A man was hospitalized after injecting himself with a “tea” he’d made from magic mushrooms and the fungus began to grow in his veins.
In a case report published in the Journal of the Academy of Consultation-Liaison Psychiatry doctors describe a 30-year-old man, referred to as “Mr X” for anonymity purposes, who sought to self-medicate for opioid dependence and depression. Doctors first became aware when he was brought into the emergency department by his family, who were concerned by his state of confusion.
The family reported that he had recently stopped taking medication prescribed for bipolar disorder type I, after which he began to swing between depressive and manic states of mind. It was during this period that he began research into the therapeutic effects of microdosing LSD and psilocybin, a naturally occurring psychedelic produced by over 200 species of mushrooms.
It has been shown in numerous trials that the compound psilocybin can have therapeutic effects, including relieving major depression, as well as anxiety and existential worry in terminally-ill patients. However, this is all in controlled trials where the drug was taken orally. Mr X obtained magic mushrooms and prepared what he called a “mushroom tea” by pouring boiling water onto the fungus, which contains the water-soluble psilocybin.
Drinking mushroom tea is a method used by some recreational takers of the drug. However, Mr X took the unusual step of preparing it for injection by drawing it through cotton, before injecting the concoction into his veins.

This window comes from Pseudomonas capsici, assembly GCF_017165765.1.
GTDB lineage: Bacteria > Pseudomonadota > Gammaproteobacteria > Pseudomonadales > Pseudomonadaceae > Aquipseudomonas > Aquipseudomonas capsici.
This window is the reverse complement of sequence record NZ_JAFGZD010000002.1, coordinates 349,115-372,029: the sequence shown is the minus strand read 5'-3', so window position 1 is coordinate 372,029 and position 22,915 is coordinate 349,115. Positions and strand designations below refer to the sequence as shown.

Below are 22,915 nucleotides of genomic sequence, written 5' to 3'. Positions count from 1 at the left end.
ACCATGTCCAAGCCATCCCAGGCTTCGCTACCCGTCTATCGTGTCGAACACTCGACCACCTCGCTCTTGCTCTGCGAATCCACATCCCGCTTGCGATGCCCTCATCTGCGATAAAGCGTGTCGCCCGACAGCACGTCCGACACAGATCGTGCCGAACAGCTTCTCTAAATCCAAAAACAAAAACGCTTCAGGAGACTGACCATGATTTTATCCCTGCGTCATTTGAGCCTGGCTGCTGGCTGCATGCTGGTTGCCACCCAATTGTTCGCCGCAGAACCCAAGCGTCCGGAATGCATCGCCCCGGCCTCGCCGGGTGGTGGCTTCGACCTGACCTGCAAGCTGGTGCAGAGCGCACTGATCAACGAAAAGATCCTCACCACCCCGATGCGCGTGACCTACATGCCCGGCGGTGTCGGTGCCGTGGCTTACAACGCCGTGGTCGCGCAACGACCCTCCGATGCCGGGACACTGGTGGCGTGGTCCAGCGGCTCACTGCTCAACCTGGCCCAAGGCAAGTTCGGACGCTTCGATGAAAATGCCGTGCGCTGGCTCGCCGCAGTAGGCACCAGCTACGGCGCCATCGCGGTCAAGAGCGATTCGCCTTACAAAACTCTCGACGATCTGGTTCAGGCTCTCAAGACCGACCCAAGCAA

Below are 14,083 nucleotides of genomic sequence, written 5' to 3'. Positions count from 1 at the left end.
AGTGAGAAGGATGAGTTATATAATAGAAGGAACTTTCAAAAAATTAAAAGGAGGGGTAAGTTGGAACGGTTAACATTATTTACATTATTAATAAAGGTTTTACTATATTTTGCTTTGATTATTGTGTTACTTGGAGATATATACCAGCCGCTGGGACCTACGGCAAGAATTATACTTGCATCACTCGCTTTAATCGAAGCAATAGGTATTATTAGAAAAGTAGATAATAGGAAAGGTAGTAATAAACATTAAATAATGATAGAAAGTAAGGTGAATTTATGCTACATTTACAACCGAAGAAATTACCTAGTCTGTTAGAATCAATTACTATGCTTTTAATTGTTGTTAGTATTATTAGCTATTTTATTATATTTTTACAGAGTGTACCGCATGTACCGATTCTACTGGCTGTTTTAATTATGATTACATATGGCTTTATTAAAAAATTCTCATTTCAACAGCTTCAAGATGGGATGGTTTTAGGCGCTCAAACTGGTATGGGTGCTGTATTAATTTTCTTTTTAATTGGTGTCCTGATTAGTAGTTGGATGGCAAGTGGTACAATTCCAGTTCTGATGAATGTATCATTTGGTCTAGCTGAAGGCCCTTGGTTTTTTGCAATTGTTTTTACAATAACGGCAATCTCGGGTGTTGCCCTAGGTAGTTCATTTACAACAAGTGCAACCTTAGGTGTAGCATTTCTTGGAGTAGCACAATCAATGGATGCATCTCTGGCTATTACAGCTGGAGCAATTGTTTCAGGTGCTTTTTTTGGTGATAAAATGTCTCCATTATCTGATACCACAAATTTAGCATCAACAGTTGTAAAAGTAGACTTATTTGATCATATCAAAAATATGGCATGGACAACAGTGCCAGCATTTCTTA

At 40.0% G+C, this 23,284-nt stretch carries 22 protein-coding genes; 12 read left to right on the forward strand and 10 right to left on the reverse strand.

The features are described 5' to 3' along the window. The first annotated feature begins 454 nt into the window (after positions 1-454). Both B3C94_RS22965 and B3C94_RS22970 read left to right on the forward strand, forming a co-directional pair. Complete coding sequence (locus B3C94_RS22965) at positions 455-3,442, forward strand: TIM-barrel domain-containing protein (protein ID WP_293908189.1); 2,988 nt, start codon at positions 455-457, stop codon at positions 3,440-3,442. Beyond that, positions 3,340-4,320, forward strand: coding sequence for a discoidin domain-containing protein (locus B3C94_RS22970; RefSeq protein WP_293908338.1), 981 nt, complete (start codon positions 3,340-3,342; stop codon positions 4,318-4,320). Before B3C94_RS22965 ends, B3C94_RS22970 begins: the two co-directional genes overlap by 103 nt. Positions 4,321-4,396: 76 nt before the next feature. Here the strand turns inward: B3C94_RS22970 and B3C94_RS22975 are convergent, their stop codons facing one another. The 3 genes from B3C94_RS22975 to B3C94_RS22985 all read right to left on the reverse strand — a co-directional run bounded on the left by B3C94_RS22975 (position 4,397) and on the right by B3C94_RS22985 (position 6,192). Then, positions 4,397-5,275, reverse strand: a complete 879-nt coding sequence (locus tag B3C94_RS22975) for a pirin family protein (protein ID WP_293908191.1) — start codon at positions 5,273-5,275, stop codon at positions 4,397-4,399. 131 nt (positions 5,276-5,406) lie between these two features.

Following injection, he began to develop a number of problems. By the time his family discovered him days later, he had jaundice, nausea, diarrhea, extreme confusion, and was vomiting blood. His organs had begun to fail, including his kidneys and his lungs, and he had suffered from an acute liver injury. His heart rate was elevated, and he was experiencing septic shock. In essence, things were not looking good by any measure, and he was placed in the Intensive Care Unit (ICU).
Clots that were forming in his blood required investigation and treatment. In perhaps the most viscerally grim part of the case study, the team describes how they took cultures from his blood and found that “the species of mushroom he had injected was now growing in his blood”.
Whether the fungus growing in his blood may have contributed to his confusion is not clear cut, given the other issues occurring in his body at the time.
“It is unclear whether active intravascular infection with a psychoactive fungus such as Psilocybe cubensis may prompt persistent psychoactive effects as seen with ingestion of the same species, which could further contribute to changes in perception and cognition,” the team wrote in the report, adding that the case highlights the need to educate the public on the dangers of using drugs in ways that they are not prescribed.